Yashovijaya (IAST: Yaśovijaya, 1624–1688), a seventeenth-century Jain philosopher-monk, was a notable Indian philosopher and logician. He was a thinker, prolific writer and commentator who had a strong and lasting influence on Jainism. He was a disciple of Muni Nayavijaya in the lineage of Jain monk Hiravijaya (belonging to the Tapa Gaccha tradition of Svetambara Jains) who influenced the Mughal Emperor Akbar to give up eating meat. He is also known as Yashovijayji with honorifics like Mahopadhyaya or Upadhyaya or Gani.
Conception of self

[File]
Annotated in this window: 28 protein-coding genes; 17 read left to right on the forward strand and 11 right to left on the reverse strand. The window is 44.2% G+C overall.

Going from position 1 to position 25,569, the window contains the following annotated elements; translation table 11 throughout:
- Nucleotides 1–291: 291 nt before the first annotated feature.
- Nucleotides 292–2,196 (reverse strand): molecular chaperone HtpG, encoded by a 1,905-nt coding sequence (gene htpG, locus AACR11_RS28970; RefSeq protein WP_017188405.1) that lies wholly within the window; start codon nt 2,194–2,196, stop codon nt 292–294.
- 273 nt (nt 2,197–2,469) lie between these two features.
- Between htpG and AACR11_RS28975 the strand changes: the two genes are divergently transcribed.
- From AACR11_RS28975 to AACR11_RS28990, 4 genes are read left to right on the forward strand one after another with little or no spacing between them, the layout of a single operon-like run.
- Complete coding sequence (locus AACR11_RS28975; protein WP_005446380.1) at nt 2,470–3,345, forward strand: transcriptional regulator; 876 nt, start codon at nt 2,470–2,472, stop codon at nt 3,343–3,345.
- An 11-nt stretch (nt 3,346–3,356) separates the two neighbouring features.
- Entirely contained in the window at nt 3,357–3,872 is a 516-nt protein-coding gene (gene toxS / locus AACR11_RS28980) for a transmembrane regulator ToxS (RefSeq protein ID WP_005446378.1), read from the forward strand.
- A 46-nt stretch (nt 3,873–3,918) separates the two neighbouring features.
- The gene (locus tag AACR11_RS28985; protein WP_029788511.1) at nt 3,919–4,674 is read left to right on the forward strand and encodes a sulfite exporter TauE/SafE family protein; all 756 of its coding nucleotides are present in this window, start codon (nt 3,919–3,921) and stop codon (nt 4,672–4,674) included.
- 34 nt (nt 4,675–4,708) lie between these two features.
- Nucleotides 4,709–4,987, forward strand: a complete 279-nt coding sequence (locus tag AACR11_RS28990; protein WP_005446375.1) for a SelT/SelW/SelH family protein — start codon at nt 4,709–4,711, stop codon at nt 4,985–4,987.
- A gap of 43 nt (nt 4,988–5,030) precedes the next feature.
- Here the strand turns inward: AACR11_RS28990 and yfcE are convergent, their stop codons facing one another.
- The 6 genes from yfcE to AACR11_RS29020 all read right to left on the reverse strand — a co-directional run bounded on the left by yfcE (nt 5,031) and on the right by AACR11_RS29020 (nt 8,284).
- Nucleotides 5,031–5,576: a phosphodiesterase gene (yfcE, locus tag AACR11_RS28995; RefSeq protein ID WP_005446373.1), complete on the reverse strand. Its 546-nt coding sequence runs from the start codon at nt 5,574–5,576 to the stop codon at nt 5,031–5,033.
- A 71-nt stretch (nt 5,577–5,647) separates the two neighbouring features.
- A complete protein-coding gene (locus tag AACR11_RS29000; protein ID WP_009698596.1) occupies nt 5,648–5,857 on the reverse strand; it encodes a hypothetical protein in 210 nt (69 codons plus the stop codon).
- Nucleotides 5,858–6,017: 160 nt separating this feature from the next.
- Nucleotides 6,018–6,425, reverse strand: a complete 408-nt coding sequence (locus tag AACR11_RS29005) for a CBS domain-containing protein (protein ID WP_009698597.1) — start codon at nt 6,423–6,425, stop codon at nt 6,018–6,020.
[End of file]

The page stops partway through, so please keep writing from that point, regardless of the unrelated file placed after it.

Yashovijaya authored two famous texts — Adhyatmasara and Adhyatmopanisatprakarana— that analyses the true nature of self. Yashovijaya describes the state of true self-awareness as a state beyond deep sleep, beyond conceptualisation, and beyond linguistic representation, and he says that it is the duty of any good sastra to point out the existence and possibility of such states of true self-awareness, for they cannot be discovered by reason or experience alone. Yashovijaya argues that from the standpoint of niscaya naya (real standpoint) the soul is called jiva if it leads an embodied life. This is different than Kundakunda’s view of niscaya naya, that only a soul that possesses the most essential property of the soul—cognitive capacity—is jiva. This means that according to Kundakunda only a released soul is jiva from the standpoint of niscaya naya. While both position have valid logic, Yashovijaya criticised this view as it had no support from any prior authors.